You won’t know if the Freedom Town and the Collective Justice Mission are actually a dangerous cult, or if they’re truly progressives and idealists who just want to build their own little society. It’s possible they won’t hurt anyone else, that they just want to be left alone. It changes every time you play; the game has a rogue-like aspect, so it’s meant to be replayed, and each time the story will be different.
As you wander the cult, you’ll hear the leaders preaching over the PA system, meet and talk to other commune members, and read found letters and notes. So it’s a bit of a detective story each time, with a changing story underneath it. Then as a player, you need to decide what to do with that information.
Why did you want to do an alpha?
The project has been in the works for a while, so we wanted to open up an alpha for people who had been following the game. The best part is that we get the chance to hear early feedback on how it’s playing right now, from the people we’re making the game for. With a game like this there’s really no substitute for having people play the game at home, and I am very thankful for all the feedback we have gotten.
Like what? What kind of feedback have you gotten so far?
Specifically we’ve heard a lot about how the keyboard/mouse controls work right now, and we’ve made some adjustments in the Alpha 2 build that we just released. We’ve also put in an alternate control scheme for people to try out, if they want to see how it feels. I’m hoping to hear how people react to that, to see if we should keep pursuing it or stick with our default controls.
What I’m happiest about is that people really seem to enjoy the way we’re telling the story of Freedom Town.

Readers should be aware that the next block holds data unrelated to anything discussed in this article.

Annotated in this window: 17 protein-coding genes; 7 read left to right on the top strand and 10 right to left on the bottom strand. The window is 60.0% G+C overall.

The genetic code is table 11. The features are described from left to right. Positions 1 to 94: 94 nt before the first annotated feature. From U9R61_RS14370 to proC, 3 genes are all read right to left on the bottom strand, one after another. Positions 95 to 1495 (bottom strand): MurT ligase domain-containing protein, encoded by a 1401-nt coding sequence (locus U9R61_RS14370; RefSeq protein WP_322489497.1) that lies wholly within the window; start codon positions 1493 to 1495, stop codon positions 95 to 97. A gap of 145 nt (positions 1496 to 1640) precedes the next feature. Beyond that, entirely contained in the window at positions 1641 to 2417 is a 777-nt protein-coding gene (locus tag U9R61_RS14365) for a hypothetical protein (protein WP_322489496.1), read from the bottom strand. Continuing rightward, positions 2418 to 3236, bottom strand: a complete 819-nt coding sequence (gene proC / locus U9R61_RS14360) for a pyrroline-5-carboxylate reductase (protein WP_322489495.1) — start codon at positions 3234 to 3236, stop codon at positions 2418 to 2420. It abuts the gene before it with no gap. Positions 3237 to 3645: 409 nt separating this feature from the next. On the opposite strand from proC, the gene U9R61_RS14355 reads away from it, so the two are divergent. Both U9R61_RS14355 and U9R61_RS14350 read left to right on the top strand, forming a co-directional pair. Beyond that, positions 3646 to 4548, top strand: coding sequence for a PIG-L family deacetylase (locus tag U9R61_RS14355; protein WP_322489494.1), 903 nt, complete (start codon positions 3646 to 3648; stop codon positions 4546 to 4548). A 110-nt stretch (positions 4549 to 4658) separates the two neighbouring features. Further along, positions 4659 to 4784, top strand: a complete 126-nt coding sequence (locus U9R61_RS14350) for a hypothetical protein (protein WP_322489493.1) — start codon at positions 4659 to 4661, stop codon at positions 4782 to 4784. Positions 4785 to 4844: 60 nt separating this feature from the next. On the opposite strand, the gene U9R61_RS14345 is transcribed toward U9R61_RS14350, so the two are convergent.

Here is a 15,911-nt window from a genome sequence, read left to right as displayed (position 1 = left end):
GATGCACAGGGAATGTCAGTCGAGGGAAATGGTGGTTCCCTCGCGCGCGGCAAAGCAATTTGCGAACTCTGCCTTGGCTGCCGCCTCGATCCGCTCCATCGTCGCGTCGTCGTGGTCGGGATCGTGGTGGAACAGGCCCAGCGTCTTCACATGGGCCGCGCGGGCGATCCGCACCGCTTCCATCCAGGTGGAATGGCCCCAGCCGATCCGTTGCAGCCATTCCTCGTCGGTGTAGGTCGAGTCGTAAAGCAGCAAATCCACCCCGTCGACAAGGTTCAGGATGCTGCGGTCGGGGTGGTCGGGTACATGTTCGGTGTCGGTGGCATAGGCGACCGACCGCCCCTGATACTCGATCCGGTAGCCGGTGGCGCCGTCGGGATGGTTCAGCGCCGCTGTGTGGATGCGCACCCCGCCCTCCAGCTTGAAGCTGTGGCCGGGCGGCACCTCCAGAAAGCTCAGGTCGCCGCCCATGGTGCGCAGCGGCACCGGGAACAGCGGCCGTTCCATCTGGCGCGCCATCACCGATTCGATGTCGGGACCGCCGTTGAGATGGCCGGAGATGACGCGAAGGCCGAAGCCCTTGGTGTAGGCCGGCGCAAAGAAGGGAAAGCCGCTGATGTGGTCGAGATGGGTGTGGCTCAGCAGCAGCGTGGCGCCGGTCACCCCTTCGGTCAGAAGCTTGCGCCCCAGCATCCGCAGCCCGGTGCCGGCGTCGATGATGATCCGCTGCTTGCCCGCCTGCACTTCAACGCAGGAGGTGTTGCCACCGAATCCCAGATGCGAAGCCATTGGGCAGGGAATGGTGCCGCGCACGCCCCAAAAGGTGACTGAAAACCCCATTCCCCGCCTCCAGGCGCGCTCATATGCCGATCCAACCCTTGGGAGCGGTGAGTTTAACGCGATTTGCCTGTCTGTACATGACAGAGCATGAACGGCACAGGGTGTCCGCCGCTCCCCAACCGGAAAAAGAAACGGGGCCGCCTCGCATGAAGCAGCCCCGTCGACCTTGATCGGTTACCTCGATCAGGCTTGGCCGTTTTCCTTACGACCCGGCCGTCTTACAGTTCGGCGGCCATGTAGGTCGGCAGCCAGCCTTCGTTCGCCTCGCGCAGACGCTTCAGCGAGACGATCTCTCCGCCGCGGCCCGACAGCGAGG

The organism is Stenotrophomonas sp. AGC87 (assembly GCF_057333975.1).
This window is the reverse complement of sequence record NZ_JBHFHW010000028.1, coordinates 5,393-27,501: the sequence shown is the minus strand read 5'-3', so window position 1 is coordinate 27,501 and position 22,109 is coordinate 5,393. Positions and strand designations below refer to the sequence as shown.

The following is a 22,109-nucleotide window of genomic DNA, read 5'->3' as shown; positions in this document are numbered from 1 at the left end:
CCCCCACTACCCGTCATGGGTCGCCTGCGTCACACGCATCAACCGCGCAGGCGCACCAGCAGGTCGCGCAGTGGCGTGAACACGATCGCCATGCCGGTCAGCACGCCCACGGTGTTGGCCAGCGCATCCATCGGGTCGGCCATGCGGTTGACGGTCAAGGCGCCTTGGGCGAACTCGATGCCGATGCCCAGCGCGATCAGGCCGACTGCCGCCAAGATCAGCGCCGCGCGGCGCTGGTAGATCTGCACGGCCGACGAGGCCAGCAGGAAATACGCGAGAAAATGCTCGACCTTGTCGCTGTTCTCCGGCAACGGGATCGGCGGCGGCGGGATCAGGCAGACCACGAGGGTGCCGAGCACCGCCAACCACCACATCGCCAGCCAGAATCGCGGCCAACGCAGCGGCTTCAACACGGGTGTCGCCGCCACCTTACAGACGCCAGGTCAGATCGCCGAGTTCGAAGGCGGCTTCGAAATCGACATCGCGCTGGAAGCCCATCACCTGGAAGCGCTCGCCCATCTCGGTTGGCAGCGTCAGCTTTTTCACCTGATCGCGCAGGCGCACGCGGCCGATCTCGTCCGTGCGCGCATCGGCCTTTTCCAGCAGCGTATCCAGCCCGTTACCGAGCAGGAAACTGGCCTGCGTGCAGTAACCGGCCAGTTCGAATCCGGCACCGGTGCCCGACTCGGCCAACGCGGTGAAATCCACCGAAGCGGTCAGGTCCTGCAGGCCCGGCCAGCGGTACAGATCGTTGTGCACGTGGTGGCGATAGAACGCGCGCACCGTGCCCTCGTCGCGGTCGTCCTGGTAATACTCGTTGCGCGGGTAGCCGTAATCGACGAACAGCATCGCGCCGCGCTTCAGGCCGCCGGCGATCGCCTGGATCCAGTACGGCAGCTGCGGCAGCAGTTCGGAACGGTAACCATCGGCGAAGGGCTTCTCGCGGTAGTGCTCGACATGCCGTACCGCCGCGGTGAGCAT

What else is new in the latest update?
We’ve also played a bunch with the difficulty. We have four difficulty levels you can pick from: Interloper, Infiltrator, Spy, and Mole. For people who don’t want all the difficulty of the infiltration gameplay, we’ve made our “Interloper” difficult setting more forgiving. We want players who don’t play a lot of games like this, but are fascinated with the setting, to still be able to get into the game and access all of the possible endings.
At the same time, players who enjoy challenging gameplay should be able to experience that as well. That’s why we turned up the difficulty on the highest levels. We’ve already seen people streaming the game and doing really well—now they’re going to have a more challenging time of it!
I’m very thankful to the people who have shared their experiences so far, and I’m super curious to get feedback on these new changes.
When and how can interested players try out that new build?
Go here! The True Believer special edition is now available on itch.io and includes immediate Alpha access, along with four songs from the game soundtrack. That purchase will also unlock the Steam key upon the game’s release, as well as MP3s of the 28-song soundtrack and a behind-the-scenes video that delves into the ideas and voices behind the game.